On a Guest Star

You probably know by now that I’m a huge Beatles fan. My top ten list of all-time greatest rock band is: 1-10. The Beatles. See? You might could make the argument that producer George Martin was, in many ways, the 5th Beatle, the man who helped them dub and overdub and edit and compose and arrange their talent into hit after hit. And it probably won’t surprise you to learn that the Beatles occasionally had guest stars appear on several albums and songs. Billy Preston, for example, plays the electric piano on the recording of “Get Back.” Eric Clapton handles the guitar solo on George Harrison’s famous composition, “While My Guitar Gently Weeps.”

What you may not know and will probably be surprised to learn is that the guest star appearing the most on Beatles songs and albums was not a well-known name at all; no, this guest was an Abbey Road Studios mainstay known to all simply as Mrs. Mills.

Yes, Mrs. Mills had been employed by various recording artists around the Beatles’ favorite studio for several years when Martin first suggested that the Fab Four choose her to make guest appearances on several of their most iconic songs. As a result, you’ll hear Mrs. Mills on “Penny Lane,” the song Paul McCartney penned about growing up on his childhood street in Liverpool. Mrs. Mills also pops up in “Lady Madonna,” another McCartney song. And, from the iconic Sergeant Pepper’s Lonely Hearts Club Band album, Mrs. Mills makes an appearance on “With a Little Help From My Friends,” sung by drummer Ringo Starr. “She’s a Woman,” “Rocky Racoon,” and “I Want to Tell You” also feature Mrs. Mills.

All of this information begs the question: Why haven’t we heard more about Mrs. Mills?

Well, Eddie Vedder, the former lead singer for Pearl Jam, had heard the largely unknown story about Mrs. Mills’ contributions to the Beatles song canon, and he wanted to let others know about this important but overlooked piece of rock history. So, Vedder wrote a song entitled, appropriately, “Mrs. Mills” and invited former Beatles drummer Starr to provide the drums for the song. Ringo was happy to oblige. In the publicity surrounding the song’s release, Vedder also reminded the press that other artists had, over the years, also employed Mrs. Mills in their work without giving proper credit, including such virtuosos as Elton John and Stevie Wonder.

Would it surprise you to know that, even though Mrs. Mills was on all those Beatles songs, that in none of them was Mrs. Mills on key? And that Mrs. Mills was purposely tuned that way?

You see, Mrs. Mills was the name of the Abbey Road Studios upright Steinway piano.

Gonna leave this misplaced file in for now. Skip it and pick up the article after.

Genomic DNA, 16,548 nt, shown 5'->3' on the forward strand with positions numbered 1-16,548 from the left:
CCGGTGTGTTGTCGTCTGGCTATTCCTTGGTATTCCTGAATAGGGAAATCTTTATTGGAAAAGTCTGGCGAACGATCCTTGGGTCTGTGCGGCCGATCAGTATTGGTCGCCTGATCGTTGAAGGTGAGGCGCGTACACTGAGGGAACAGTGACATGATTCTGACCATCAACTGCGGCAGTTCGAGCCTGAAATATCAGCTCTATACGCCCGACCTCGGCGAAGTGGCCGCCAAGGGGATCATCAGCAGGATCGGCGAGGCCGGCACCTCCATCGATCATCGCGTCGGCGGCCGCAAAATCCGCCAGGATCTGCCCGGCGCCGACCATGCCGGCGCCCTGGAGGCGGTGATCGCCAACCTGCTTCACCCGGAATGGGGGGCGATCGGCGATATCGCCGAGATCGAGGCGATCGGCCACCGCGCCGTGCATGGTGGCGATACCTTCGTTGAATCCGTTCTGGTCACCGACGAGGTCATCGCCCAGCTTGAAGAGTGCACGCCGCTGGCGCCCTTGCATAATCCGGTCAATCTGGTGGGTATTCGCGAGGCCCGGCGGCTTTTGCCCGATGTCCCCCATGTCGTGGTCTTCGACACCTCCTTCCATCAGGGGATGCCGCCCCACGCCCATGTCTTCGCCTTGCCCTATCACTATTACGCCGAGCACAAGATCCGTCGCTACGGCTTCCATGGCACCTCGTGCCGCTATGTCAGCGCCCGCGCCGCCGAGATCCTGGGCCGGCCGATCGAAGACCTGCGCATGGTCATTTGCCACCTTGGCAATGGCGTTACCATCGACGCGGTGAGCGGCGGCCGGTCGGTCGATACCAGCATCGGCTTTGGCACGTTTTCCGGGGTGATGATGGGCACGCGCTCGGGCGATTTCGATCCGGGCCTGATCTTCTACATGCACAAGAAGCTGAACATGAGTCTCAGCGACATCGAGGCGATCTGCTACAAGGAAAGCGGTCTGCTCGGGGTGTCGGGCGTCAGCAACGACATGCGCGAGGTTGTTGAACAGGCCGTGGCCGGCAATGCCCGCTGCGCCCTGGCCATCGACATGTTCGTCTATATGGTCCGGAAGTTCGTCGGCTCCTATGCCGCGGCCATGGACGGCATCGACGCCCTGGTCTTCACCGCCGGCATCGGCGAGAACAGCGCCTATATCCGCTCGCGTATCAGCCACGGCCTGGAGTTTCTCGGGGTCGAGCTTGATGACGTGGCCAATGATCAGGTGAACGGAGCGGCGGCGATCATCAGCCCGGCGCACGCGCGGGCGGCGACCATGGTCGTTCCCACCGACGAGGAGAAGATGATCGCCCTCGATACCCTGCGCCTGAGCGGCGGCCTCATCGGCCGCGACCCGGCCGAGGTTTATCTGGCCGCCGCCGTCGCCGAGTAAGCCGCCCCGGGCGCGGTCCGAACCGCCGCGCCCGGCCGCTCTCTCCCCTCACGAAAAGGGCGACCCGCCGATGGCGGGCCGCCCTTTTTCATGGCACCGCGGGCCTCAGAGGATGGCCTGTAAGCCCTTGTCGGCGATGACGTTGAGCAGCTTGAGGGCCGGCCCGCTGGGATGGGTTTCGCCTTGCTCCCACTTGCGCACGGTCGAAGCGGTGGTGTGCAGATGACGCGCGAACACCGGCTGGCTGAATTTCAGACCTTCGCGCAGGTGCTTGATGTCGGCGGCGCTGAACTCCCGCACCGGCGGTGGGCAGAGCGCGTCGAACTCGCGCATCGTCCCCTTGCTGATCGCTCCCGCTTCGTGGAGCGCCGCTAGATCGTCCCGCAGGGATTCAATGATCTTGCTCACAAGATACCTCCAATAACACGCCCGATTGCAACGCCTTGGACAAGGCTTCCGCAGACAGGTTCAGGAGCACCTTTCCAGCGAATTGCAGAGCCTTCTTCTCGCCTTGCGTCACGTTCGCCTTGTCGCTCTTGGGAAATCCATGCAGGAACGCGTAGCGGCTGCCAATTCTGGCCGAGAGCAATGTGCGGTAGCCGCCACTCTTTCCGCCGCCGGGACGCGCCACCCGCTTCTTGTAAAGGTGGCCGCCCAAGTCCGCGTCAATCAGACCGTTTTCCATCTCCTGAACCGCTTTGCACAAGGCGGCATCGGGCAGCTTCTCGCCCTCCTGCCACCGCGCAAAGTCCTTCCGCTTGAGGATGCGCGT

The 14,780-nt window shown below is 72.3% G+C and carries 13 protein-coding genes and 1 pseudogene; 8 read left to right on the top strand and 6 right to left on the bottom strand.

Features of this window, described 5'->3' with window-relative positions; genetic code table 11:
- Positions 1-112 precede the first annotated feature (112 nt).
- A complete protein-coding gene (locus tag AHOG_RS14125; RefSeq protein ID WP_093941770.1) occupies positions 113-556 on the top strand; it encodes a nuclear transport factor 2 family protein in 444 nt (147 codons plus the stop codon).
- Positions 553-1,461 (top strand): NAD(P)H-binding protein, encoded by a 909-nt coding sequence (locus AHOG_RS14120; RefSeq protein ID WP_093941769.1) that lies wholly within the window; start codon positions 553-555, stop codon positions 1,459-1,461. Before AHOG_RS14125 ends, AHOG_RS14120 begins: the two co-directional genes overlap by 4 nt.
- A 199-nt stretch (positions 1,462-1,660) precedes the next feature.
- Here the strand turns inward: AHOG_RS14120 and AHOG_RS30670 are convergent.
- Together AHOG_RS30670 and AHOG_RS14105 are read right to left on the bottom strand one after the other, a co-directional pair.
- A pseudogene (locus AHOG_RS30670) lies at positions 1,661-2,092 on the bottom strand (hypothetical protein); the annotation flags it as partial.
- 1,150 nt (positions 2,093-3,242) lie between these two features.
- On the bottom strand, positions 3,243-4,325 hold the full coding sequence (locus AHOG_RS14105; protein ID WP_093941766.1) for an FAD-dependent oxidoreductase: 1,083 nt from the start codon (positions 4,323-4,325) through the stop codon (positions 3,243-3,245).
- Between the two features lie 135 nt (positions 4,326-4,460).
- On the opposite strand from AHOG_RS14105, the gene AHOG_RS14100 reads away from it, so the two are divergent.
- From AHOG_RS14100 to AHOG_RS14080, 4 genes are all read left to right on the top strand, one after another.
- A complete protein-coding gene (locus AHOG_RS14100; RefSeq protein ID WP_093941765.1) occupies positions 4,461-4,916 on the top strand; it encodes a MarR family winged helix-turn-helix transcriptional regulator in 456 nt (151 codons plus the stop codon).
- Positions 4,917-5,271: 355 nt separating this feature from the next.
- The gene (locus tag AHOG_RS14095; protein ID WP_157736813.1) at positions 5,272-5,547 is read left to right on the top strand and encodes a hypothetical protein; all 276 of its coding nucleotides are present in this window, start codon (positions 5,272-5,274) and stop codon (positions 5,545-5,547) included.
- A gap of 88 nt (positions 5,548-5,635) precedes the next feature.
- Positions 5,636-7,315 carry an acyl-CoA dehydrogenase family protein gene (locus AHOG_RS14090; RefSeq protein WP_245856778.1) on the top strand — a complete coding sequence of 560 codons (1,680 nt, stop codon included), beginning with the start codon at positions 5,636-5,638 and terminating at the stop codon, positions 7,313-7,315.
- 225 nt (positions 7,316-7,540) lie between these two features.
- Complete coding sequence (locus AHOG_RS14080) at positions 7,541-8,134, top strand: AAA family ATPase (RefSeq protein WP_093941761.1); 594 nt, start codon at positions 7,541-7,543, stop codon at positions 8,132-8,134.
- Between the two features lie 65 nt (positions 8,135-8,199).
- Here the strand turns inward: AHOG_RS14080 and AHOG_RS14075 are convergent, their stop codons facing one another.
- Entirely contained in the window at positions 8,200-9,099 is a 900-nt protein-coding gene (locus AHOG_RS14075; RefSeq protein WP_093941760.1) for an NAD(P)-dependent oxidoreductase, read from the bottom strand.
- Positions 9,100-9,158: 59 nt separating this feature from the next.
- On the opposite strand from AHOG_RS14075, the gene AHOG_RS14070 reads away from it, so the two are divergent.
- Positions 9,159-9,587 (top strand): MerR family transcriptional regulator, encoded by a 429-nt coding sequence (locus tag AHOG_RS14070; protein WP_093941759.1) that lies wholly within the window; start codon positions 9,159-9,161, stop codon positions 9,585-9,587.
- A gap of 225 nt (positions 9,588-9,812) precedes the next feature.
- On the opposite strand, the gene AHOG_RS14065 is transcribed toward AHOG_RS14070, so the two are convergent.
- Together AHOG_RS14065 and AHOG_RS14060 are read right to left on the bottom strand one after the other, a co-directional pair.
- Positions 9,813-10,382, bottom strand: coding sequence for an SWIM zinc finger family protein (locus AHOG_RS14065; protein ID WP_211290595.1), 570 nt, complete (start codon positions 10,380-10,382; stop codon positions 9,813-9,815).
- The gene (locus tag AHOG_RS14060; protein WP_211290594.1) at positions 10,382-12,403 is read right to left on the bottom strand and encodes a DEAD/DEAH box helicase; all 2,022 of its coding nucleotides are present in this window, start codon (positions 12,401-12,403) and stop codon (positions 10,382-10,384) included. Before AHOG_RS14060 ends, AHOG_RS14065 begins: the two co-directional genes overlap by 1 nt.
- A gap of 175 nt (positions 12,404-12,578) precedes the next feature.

On Old Friends

Mac called his pal, John, one afternoon.

“Whadder ya up to?”

John laughed. “Just baking some bread. You?”

“Same!” Mac answered.

The pair had known each other almost their entire lives. They grew up only streets apart in the late 1940s and early 1950s. For a few short years, the two had even been business partners.

Now, in their 40s, the two middle aged men had taken up baking at the same time. They each felt it was both a creative and, at the same time, relaxing thing to do. Interestingly, the two took on the hobby independently of each other–there was no discussion about agreeing to do so. But that’s the level of kinship the two men had felt over the years. They were the type of chums that could finish each other sentences and thoughts. A rare thing, at least in this day and age.

And here they were, on the phone, two middle aged men, comparing bread baking techniques as if they were housewives. This particular conversation was about how long each of them allowed their doughs to rest and rise and where they did so. John said he liked to leave his in a warm cupboard. Mac countered that he left his out, covered with a warm cloth, to rise overnight. And, so, the conversation ran like that–light, breezy, and with the ease to two friends who had, according to one of them, “lived in each other’s back pocket” for most of their lives.

Oh, as all relationships do, this one had its moments of disagreements and even fights. Never physical ones, but verbal fights that sometimes lasted months where the two wouldn’t speak. But the things that they had in common were stronger than those that tried to tear them apart. “It was always nice to get back to the relationship we’d had as kids,” of one them said.

John said he had to go–“The missus is calling,” he said, and Mac bid his friend farewell. “Call me later and tell me how the bread turned out,” he said. John promised he would.

It was the last time the friends would talk.

A few days later, Mark David Chapman shot John Lennon, and Paul McCartney would lose his closest friend.